The hunger shredded her insides with its vicious claws.
Hmm, yes. The blonde. Smell the souls, Eden. We want them. Need them. Need. Need. Take. Take. Stellan. No. Souls. Souls. Pure. Stellan. Need. Want. Give in. Forget. Stellan. Hungry, Eden. Hungry. Take. Take.
Eden screamed, pulling at her hair, yanking strands of it from her scalp in her desperation. Her chest was burning with agony from the hunger, her heart weeping in pain from the grief and her mind wrestling with the sanity to deal with both together. Her nerves felt fried, as if there was too much blood and muscle and veins for her skin to contain. Her entire being bubbled beneath the surface, desperate to break apart, free.
She began to hyperventilate.
Sometime later, Eden awoke, her body aching from having passed out on the lumpy mattress in the basement Cyrus had put her in. He hadn’t wanted to. Or so he had said. And despite Eden wanting to trust him – no, needing to trust him - she couldn’t. She couldn’t trust anyone anymore. As the blurriness of unconsciousness faded, Eden struggled to sit up. She felt mildly better, although she could sense the hunger beginning to awake along with the rest of her body. She’d really thought she was going crazy before she collapsed. Maybe she already was crazy.
I wonder how long he’ll keep me here.
Eden gazed around at her dismal setting. At least Cyrus hadn’t chained her up.
And that will be his first and last mistake. As soon as someone came into the basement, Eden was getting out of there. Even if she died trying.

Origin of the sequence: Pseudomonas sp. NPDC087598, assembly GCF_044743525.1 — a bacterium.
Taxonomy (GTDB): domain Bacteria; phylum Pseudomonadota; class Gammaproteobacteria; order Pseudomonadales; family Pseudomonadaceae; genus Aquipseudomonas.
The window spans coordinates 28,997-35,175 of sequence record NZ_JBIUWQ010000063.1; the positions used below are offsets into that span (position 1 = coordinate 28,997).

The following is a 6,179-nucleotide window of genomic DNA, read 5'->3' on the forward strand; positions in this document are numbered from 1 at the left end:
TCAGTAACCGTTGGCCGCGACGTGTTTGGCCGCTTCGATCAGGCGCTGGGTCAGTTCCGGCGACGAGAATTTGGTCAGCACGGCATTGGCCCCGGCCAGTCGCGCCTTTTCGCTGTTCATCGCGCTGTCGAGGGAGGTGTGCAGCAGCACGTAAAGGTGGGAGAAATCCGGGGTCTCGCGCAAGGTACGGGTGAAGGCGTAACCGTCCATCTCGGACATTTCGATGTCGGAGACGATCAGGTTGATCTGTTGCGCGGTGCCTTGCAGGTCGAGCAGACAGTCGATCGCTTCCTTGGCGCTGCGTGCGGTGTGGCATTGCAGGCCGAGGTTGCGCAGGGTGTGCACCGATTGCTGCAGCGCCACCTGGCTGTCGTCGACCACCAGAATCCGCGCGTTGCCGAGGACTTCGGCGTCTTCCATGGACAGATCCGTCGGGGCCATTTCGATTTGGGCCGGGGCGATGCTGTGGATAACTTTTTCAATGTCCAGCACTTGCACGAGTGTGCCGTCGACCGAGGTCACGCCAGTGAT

Unfortunately she had to wait a while, and the longer she waited the hungrier and angrier she grew. Her grief for Stellan hovered and throbbed around her, despite her reasoning that he probably had known the truth about who she was. It didn’t matter. She had known he had loved her. Would have died for her.
And he had.
He was gone because of her. Because of Romany. The grief was easier to handle when she contemplated revenge. So that’s what she did: she thought on the revenge she would one day exact. She didn’t care how long it took her, she would hunt Romany down and kill her exactly the same way the Neith had murdered Stellan. Anticipation zinged in Eden’s blood giving her an energy she lacked from being hungry both for a soul and for actual food. When the lock on the basement door clicked and an unfamiliar warrior walked in with a plate of food and a glass of water, Eden was ready. She clocked the dagger in the pouch strapped around the hips of the female Neith/Ankh? Eden didn’t care which. She just took the opportunity. She didn’t know if they’d been watching, or what. Had they been expecting her to be so tired they didn’t worry about the chances of her getting past a warrior?
It was disgustingly easy.
She flew at the warrior, a blur of movement across the basement, her hand ripping the dagger from the warrior, whose reflexes were good enough to whip out of Eden’s path, but not good enough to retain the dagger. Eden slashed at the air in front of the warrior, who jumped back, the tray of food clattering to the ground, the glass smashing into pieces.
“I don’t want to fight, Eden.” The woman held her hands up in the air defensively. She looked vaguely familiar with her auburn hair and cobalt eyes. “I’m Noah’s mother, Emma. We don’t want to hurt you.”